## Coronavirus and Mathematical Modeling

*March 20, 2020 at 6:47 am* *
2 comments *

In Oregon, Governor Kate Brown banned gatherings of more than 250 people. Similar restrictions have been imposed in other states, too, and the Center for Disease Control and Prevention (CDC) recommends that organizers cancel or postpone any event that consists of 50 or more people. Moreover, the CDC recommends that you “put distance between yourself and other people,” because *social distancing* is believed to inhibit the spread of coronavirus. The virus is thought to spread between “people who are in close contact with one another (within about 6 feet).”

All of this information leads, of course, to **an incredible opportunity for students to engage in mathematical modeling**.

What size space would be appropriate for a large gathering to ensure that all attendees could maintain an adequate distance from one another?

This is a variation of a classic packing problem, a mathematical optimization problem that involves packing objects (in this case, people) into containers (concert halls, restaurants, or some other social gathering spaces).

To create a reasonable model, some assumptions must be made. For instance, one assumption might be that each person is treated as the center of a circle with radius 3 feet, and circles are not allowed to overlap when packed into the container. Consequently, no two people will ever be within 6 feet of one another.

Statistician George Box noted, “All models are wrong, but some of them are useful.” It’s reasonable to assume that each person is surrounded by a protective cylinder, but how could these cylinders fit together? What about this model could be improved? What aspects of this model are appropriate for analysis but don’t quite work in the real world?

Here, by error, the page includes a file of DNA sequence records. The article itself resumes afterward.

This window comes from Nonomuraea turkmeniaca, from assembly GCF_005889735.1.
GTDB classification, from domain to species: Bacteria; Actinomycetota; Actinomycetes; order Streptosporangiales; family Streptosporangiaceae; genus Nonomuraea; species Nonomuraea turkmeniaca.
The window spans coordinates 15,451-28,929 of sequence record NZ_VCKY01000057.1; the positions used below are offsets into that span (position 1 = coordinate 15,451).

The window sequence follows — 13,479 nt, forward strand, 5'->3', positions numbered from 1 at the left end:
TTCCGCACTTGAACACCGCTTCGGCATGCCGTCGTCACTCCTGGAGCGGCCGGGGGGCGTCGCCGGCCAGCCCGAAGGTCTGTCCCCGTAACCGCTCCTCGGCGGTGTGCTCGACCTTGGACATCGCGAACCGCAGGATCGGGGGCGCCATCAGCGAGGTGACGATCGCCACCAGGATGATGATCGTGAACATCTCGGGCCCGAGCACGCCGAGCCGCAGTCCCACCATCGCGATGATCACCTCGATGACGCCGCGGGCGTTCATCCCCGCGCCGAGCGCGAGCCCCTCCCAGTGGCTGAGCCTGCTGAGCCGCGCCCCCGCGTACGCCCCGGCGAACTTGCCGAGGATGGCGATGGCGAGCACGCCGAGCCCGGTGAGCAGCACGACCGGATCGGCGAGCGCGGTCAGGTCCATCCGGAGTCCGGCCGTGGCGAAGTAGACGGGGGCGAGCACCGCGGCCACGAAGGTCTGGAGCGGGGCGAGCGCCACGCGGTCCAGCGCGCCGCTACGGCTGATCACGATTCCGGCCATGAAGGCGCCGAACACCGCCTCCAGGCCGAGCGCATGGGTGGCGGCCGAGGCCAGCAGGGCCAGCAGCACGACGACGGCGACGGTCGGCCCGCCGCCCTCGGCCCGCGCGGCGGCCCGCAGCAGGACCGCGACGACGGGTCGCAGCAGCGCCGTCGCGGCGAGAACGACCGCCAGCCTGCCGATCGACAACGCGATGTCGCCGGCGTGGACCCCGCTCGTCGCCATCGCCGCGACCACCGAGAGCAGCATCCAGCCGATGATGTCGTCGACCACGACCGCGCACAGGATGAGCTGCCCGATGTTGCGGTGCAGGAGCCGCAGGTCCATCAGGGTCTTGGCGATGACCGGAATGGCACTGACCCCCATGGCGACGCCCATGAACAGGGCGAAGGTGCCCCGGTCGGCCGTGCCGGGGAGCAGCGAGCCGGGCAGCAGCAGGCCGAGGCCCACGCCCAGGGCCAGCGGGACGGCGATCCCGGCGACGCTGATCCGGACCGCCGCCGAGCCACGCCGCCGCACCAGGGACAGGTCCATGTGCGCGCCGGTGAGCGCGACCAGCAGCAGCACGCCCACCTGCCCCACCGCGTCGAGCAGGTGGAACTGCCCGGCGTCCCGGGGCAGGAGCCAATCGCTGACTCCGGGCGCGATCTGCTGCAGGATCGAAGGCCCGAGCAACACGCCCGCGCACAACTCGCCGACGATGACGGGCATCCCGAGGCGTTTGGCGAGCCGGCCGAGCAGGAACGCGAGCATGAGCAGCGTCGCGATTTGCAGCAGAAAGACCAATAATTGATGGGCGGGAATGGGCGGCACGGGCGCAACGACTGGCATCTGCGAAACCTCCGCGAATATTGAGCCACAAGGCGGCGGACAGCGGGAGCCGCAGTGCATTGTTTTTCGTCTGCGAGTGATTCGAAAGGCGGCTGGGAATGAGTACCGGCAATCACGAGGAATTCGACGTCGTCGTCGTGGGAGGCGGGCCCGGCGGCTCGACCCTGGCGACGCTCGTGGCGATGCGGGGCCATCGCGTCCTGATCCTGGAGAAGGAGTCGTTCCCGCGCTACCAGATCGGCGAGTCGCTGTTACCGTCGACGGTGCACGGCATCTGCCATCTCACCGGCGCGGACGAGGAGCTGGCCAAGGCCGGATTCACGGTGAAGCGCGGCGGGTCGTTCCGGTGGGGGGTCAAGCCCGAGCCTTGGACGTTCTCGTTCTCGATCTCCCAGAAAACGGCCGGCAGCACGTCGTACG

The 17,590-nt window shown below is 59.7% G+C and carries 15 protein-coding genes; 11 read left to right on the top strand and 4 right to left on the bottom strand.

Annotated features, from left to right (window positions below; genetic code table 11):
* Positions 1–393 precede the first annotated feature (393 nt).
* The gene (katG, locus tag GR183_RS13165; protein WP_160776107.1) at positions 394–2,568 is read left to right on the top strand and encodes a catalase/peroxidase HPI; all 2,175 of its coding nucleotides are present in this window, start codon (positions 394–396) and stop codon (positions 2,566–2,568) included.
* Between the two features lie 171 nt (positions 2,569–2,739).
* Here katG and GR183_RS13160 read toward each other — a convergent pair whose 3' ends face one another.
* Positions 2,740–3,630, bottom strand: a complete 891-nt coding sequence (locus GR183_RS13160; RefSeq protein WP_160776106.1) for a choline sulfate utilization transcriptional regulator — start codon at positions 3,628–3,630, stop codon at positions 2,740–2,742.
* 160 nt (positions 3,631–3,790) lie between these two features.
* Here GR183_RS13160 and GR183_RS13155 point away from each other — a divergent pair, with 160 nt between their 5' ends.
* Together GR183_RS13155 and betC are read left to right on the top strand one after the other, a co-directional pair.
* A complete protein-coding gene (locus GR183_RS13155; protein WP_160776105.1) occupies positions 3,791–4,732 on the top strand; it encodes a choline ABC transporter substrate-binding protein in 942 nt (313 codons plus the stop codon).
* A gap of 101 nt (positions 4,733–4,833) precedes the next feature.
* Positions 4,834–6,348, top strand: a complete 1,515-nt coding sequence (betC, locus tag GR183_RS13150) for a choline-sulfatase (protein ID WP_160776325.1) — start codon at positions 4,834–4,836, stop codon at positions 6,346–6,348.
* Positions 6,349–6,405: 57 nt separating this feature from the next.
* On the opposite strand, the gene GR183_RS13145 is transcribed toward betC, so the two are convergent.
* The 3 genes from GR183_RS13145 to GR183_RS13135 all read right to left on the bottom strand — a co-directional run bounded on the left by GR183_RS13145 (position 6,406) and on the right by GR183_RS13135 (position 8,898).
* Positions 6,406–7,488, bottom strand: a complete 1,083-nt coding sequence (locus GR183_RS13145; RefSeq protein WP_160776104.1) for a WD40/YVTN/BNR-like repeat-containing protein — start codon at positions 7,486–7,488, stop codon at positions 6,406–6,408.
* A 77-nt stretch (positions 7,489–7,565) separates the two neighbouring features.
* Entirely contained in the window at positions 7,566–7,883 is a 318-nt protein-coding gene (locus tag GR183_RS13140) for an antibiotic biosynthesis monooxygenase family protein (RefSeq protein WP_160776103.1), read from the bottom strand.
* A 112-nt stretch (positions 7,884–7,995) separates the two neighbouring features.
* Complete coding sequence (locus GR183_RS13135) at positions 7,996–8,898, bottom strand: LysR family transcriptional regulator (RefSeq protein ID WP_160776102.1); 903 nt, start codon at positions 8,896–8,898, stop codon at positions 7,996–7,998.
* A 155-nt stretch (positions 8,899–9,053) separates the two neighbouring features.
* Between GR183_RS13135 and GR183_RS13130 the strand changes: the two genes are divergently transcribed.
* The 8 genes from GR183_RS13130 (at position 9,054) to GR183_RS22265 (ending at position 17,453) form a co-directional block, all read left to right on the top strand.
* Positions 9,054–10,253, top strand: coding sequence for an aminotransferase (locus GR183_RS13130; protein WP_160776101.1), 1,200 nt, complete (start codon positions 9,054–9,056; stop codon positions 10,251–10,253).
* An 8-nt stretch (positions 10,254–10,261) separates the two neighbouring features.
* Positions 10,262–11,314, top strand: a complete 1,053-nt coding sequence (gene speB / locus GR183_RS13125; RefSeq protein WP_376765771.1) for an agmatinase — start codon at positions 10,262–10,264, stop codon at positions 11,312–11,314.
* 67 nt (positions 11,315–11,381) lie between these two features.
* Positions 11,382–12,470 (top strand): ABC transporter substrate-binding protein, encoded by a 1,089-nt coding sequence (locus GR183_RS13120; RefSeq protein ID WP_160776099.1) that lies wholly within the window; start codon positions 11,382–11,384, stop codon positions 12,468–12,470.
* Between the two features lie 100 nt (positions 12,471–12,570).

One configuration that could work is arranging the 250 people into 10 rows of 25 people each. With 3 feet above and below, to the right and to the left, of every person, that arrangement could fit into a rectangle that measures 30 feet × 150 feet, which has an area of 4,500 square feet.

Is a better arrangement possible?

A corollary problem, of course, is considering the maximum number of attendees that a particular space could handle to maintain social distancing. For instance, our local synagogue suggested that congregants not attend Friday services, but they will accommodate those who feel strongly about attending. Their website states, “All services will be held in the main sanctuary, and we will encourage any participants to sit at a distance from others.” How many congregants could be seated in the sanctuary and still maintain safe distance?

Entry filed under: Uncategorized. Tags: CDC, coronavirus, math modeling, social distancing.

1.Ihor Charischak | March 20, 2020 at 7:51 amGreat activity!

2.Luc | March 30, 2020 at 1:38 pmYou could fit more people if you slid every other row 3′ to the right. Then the row would settle with the bottoms of each circle fitting in the crevasse of the tops of the 2 circles below it. if every other row shifted you could lower the top row enough to fit another 25 or even 50 people.